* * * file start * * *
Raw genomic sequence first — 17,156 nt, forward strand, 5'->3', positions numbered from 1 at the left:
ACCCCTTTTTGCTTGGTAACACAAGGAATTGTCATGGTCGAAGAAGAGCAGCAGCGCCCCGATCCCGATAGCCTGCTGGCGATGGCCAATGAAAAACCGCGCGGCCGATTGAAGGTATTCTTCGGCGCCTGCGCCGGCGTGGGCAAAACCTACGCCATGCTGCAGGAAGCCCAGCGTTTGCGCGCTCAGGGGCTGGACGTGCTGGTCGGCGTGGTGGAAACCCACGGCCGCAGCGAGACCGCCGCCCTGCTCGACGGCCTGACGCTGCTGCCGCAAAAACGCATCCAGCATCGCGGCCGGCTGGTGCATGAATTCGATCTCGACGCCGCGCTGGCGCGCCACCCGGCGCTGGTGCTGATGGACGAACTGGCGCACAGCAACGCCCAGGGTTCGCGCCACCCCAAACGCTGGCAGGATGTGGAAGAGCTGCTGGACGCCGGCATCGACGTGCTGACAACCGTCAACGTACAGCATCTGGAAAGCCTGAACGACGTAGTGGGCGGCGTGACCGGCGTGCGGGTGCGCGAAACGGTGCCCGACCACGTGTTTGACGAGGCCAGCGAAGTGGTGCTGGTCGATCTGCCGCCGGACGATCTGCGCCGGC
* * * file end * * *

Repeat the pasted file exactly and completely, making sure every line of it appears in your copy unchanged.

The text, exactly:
Raw genomic sequence first — 17,156 nt, forward strand, 5'->3', positions numbered from 1 at the left:
ACCCCTTTTTGCTTGGTAACACAAGGAATTGTCATGGTCGAAGAAGAGCAGCAGCGCCCCGATCCCGATAGCCTGCTGGCGATGGCCAATGAAAAACCGCGCGGCCGATTGAAGGTATTCTTCGGCGCCTGCGCCGGCGTGGGCAAAACCTACGCCATGCTGCAGGAAGCCCAGCGTTTGCGCGCTCAGGGGCTGGACGTGCTGGTCGGCGTGGTGGAAACCCACGGCCGCAGCGAGACCGCCGCCCTGCTCGACGGCCTGACGCTGCTGCCGCAAAAACGCATCCAGCATCGCGGCCGGCTGGTGCATGAATTCGATCTCGACGCCGCGCTGGCGCGCCACCCGGCGCTGGTGCTGATGGACGAACTGGCGCACAGCAACGCCCAGGGTTCGCGCCACCCCAAACGCTGGCAGGATGTGGAAGAGCTGCTGGACGCCGGCATCGACGTGCTGACAACCGTCAACGTACAGCATCTGGAAAGCCTGAACGACGTAGTGGGCGGCGTGACCGGCGTGCGGGTGCGCGAAACGGTGCCCGACCACGTGTTTGACGAGGCCAGCGAAGTGGTGCTGGTCGATCTGCCGCCGGACGATCTGCGCCGGC